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Ford 9n

2792 Views 15 Replies 5 Participants Last post by  JohnW
I think I first posted this in the wrong part, trying again. Its been a while since I have posted, my problem is on my 9n. Carb is rebuilt, new plugs wires, points ect all done. It does smoke a little, but my problem is now it smokes a lot and the exhaust smells like fuel. I have tried adjusting the carb and nothing seems to help. Im not sure what to do, if I need a new carb or is it something I can fix. Any help would be great.
Thank You
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I could be that one cylinder just isn't getting a good spark and isn't actually firing, which would result in all of the fuel going into that cylinder coming out the exhaust unburnt. I would test the spark on all 4 cylinders, plus make sure that you installed the new plug wires in the proper order.
Checked all the plugs they have spark, they have like black soot they were new yesterday. When I did the wires I did one at a time. It started before I changed them. I took the carb apart and re ajusted it still doing it. It still smells like to much fuel. My neighbor said it might be the rings, would that cause that. At a idle seems to be ok when I go full it gets worse.
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You should really get a compression test on all 4 cylinders. I believe that you should be somewhere above the 100 psi mark, though it is more important that all the cylinders read close to the same than to any real number. If you find one or two cylinders 20 pounds below the others, then squirt a few shots of oil into the cylinders and test it again. If the readings jump significantly, it is due to ring trouble.

Worn piston rings generally cause blue smoke out of the exhaust, not black. So I doubt this is your issue, however, test to be sure. More likely than rings or carb trouble is worn points, condenser, cap and rotor. Clean, or replace, and adjust the ignition before replacing the carb. Also, try unhooking your air cleaner from the carb and see if this helps, and make sure that the choke is in the open position. I just had a friend of mine bring me his tractor to look at, for running rough and fouling plugs, and the only thing wrong with it was that he had the choke pulled out and didn't realize it. Sounds stupid, but it happens to the best of us.
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I have to think it is something simple and since you say you rebuilt the carb my money is on the choke plate being installed wrong and not opening. I say this because a few years age someone else on this board had done that when rebuilding their carb.
I personally did not rebuild the carb I had someone do it for me, I will try to get a picture of the choke plate this weekend. I should of been more exact of the smoke, it did smoke a little blue before, the smoke is a thick blue now that smells like gas. Did try running it with the air cleaner off. I replaced point cap and ect. I am not sure how to adjust the ignition, I never did it before this is the first tractor I have owned so I am learning as I go. I also tried it with choke unhooked it still was doing it. I also did change it over to 12v last weekend.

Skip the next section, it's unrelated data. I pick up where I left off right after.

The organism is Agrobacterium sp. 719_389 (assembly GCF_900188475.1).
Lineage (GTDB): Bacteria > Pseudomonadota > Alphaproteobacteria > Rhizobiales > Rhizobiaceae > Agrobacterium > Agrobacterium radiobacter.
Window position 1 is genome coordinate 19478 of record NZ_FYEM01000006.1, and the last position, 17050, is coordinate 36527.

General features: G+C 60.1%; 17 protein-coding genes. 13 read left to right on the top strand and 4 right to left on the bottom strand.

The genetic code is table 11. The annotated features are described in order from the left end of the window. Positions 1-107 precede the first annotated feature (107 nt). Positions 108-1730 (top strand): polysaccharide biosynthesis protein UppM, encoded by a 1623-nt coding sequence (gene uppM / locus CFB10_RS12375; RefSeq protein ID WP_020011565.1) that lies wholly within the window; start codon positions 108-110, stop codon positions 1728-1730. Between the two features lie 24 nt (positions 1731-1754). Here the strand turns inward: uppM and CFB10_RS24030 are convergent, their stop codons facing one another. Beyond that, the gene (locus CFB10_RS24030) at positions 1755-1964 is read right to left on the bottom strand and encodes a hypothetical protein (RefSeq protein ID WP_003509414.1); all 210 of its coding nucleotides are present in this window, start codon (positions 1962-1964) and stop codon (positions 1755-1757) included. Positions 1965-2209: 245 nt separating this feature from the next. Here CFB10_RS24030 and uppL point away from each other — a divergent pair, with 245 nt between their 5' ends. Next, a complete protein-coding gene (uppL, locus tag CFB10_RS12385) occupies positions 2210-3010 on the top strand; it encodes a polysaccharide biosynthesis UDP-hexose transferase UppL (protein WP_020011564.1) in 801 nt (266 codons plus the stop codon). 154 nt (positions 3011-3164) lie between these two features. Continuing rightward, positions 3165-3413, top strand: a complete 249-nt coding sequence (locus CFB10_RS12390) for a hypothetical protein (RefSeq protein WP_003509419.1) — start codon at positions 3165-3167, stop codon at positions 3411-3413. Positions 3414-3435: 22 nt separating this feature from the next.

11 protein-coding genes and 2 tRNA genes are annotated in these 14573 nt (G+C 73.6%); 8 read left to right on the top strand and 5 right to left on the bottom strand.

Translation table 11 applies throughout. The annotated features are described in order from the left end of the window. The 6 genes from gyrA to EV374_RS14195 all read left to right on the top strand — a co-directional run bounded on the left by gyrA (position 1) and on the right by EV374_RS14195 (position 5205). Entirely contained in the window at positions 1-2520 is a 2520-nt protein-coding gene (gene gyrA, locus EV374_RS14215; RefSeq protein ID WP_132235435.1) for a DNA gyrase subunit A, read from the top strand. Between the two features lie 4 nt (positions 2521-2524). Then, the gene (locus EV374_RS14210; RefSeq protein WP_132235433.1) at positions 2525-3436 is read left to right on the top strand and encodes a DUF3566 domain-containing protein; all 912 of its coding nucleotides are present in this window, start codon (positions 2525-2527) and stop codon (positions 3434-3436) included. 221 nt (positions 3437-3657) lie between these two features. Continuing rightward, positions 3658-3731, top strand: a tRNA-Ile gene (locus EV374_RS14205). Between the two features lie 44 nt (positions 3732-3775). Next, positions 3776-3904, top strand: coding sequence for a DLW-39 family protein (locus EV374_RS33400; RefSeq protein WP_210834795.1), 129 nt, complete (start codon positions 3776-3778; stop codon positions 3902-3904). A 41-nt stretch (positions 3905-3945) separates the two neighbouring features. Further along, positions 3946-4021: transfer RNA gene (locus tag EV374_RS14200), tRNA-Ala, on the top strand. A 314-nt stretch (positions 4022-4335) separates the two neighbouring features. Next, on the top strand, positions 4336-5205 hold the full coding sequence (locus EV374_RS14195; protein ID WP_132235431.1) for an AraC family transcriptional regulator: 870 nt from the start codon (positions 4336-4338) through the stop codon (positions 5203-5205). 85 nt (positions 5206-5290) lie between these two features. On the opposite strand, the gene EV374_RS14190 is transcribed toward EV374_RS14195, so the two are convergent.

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If it is a thick BLUE smoke then you are burning oil it would be black if it were running to rich so the fuel system is not your problem. You need to do a compression test.
I did check the spark again it is verry little, but is sparking but not much. Is there a way to adjust it to spark more, maybe less gap?
What number of spark plug are you using??
What do you mean very little? Spark is judged by color, blue good, yellow bad. Proper gap of the points and spark plugs is the only adjustment to get good spark.
I'm using autolite 437. It is a faint blue.
Do a compression test and go from there. The spark should be blue and SNAPPY, the Autolite 437 is the correct plug to be using.
I bought a compression tester. A cheap one from autozone. I started in the front of the motor ans went back 1st was about 110, 2nd was 95, 3rd 120 and 4th was 125
Looks like your problem is on #2 now you need to do it again this time add oil to the cylinder before you check it and see if the compression comes up on it. The other 3 are right in the ball park for real good compression on these old engines.

Right now I am beginning to think you may have broken rings on #2 for it to be smoking heavy blue smoke like you say it is.
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When I did that test the motor was cold, and wouldn't start. Charged the battery ran it till warm, and all were around 90-95. When I was putting the plugs back in I dropped one of the small rings that come with the spark plugs in the stone. I reinstalled the plugs with out the rings on the plugs and that cut the smoke at least by 25%. It still smokes but not as much. I think a rebuild is in the future this winter.
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I would say you are correct, blue smoke is oil burning and the only way to correct that is to R&R the cylinders and rings. You might try running a heavier weight of oil to maybe slow it down a bit.
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